Obama slams Romney for "binders" remark

President Obama addresses a group at the Richard and Norma Small Multi-Sports Center Gym at Cornell College on October 17, 2012 in Mount Vernon, Iowa. David Greedy/Getty Images

After a combative debate against his rival Mitt Romney Tuesday night, President Obama today picked up where he left off, ridiculing Romney for turning to "binders full of women" to find qualified women government officials.

Speaking to a crowd of about 2,000 supporters packed into a gymnasium at Cornell College in Mount Vernon, Iowa, Mr. Obama touted his plan to recruit 100,000 new math and science teachers over the next decade and help young people focus on these fields.

"We don't have to collect a bunch of binders to find qualified, talented women ready to teach in these fields right now," Mr. Obama said. "And when young women graduate, they should get equal pay for equal work. That should be a simple question to answer."

When asked during last night's debate about pay equity for women, Romney said he reviewed "whole binders full of women" in his search for qualified women to fill his cabinet as governor of Massachusetts. The phrase quickly caught fire on the Internet as the president's supporters seized on it to mock Romney.

By contrast, Mr. Obama noted today that the first bill he signed into law was the Lilly Ledbetter Act, which makes it easier for women to file suit against unfair pay.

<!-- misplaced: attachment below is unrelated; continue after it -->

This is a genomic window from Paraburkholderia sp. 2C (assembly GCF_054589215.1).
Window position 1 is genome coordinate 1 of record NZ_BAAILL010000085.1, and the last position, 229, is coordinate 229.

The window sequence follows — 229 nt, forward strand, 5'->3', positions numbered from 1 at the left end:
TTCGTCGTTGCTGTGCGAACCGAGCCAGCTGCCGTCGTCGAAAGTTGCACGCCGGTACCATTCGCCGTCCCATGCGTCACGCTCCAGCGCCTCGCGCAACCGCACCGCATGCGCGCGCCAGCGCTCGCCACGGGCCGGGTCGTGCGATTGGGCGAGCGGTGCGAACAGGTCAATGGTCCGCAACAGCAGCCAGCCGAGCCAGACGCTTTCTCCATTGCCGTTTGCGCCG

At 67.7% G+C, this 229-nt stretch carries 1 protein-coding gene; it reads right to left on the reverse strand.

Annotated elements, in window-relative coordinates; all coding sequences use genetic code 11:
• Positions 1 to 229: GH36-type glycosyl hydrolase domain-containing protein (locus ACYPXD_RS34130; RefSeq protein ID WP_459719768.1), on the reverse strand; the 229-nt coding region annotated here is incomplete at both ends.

The president today repeated several arguments and one-liners he used in the debate, calling Romney's economic plan a "sketchy deal."

"Let's recap what we learned last night," he said. "His tax plan doesn't add up, his jobs plan doesn't create jobs... Everybody here's heard of the New Deal. You've heard of the fair deal, you've heard of the square deal. Mitt Romney's trying to sell you a sketchy deal."

He blasted the Republican candidate for failing to explain what tax deductions he would eliminate to pay for his planned tax cuts, joking, "Usually when a politician tells you he's going to wait until after the election [to explain his plan], they don't have a pleasant surprise in store for you."

By contrast, the president touted his record as proof that his agenda will work. The economy has added five million jobs in the last two-and-a-half years, he said, while foreclosures are at their lowest point in four years, 401k plans are recovering and "our assembly lines are starting to hum again," he said. "We've got a lot more work to do, but we've to go build on that progress."

Tailoring his message for Iowa voters, Mr. Obama touted his commitment to investments in clean energy, noting that nearly 7,000 jobs in the state depend on the wind energy sector. Romney would end tax credits for wind energy producers, he noted.

Recent polls have shown a close race in the battleground state. An American Research Group survey conducted Oct. 11-14 showed Mr. Obama and Romney tied in Iowa at 48 percent to 48 percent.

Early voting began in Iowa on Sept. 27, and so far Democrats have a 53,000-vote advantage, Radio Iowa reports. Iowa Secretary of State Matt Schultz said he expects over 40 percent of the votes cast in the election to be cast early. Republicans in recent days have cut into the Democrats' early vote lead and could make up ground by Election Day. While Mr. Obama won Iowa in the 2008 election, Republican candidate John McCain won more votes cast on Election Day.

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